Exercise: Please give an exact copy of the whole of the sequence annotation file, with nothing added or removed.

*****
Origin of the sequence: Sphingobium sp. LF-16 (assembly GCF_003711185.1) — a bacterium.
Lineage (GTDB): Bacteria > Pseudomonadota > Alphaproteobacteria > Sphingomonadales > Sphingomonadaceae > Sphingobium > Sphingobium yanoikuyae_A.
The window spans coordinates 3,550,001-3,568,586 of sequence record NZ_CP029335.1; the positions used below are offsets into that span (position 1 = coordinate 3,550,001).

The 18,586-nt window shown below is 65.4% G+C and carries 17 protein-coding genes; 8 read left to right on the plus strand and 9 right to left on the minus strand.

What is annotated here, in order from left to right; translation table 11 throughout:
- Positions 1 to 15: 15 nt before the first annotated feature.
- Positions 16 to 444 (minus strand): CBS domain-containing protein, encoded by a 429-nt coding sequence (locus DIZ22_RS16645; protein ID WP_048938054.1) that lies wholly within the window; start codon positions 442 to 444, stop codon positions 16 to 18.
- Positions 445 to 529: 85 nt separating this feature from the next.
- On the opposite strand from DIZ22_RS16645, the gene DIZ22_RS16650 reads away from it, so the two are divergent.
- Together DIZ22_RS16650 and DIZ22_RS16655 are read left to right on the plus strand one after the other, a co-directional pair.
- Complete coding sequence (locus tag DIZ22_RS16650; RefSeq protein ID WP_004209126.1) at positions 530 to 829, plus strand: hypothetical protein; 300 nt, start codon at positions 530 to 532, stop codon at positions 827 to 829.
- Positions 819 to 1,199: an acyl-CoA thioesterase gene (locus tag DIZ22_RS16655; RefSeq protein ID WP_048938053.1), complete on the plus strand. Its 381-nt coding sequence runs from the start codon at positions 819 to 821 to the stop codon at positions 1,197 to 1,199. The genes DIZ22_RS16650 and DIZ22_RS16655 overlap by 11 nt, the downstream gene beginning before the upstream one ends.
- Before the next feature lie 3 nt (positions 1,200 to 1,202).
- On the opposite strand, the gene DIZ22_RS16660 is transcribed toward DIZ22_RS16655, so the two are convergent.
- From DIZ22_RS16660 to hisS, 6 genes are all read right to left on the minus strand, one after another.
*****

Origin of the sequence: Sphingobium sp. LF-16 (assembly GCF_003711185.1) — a bacterium.
Lineage (GTDB): Bacteria > Pseudomonadota > Alphaproteobacteria > Sphingomonadales > Sphingomonadaceae > Sphingobium > Sphingobium yanoikuyae_A.
The window spans coordinates 3,550,001-3,568,586 of sequence record NZ_CP029335.1; the positions used below are offsets into that span (position 1 = coordinate 3,550,001).

The 18,586-nt window shown below is 65.4% G+C and carries 17 protein-coding genes; 8 read left to right on the plus strand and 9 right to left on the minus strand.

What is annotated here, in order from left to right; translation table 11 throughout:
- Positions 1 to 15: 15 nt before the first annotated feature.
- Positions 16 to 444 (minus strand): CBS domain-containing protein, encoded by a 429-nt coding sequence (locus DIZ22_RS16645; protein ID WP_048938054.1) that lies wholly within the window; start codon positions 442 to 444, stop codon positions 16 to 18.
- Positions 445 to 529: 85 nt separating this feature from the next.
- On the opposite strand from DIZ22_RS16645, the gene DIZ22_RS16650 reads away from it, so the two are divergent.
- Together DIZ22_RS16650 and DIZ22_RS16655 are read left to right on the plus strand one after the other, a co-directional pair.
- Complete coding sequence (locus tag DIZ22_RS16650; RefSeq protein ID WP_004209126.1) at positions 530 to 829, plus strand: hypothetical protein; 300 nt, start codon at positions 530 to 532, stop codon at positions 827 to 829.
- Positions 819 to 1,199: an acyl-CoA thioesterase gene (locus tag DIZ22_RS16655; RefSeq protein ID WP_048938053.1), complete on the plus strand. Its 381-nt coding sequence runs from the start codon at positions 819 to 821 to the stop codon at positions 1,197 to 1,199. The genes DIZ22_RS16650 and DIZ22_RS16655 overlap by 11 nt, the downstream gene beginning before the upstream one ends.
- Before the next feature lie 3 nt (positions 1,200 to 1,202).
- On the opposite strand, the gene DIZ22_RS16660 is transcribed toward DIZ22_RS16655, so the two are convergent.
- From DIZ22_RS16660 to hisS, 6 genes are all read right to left on the minus strand, one after another.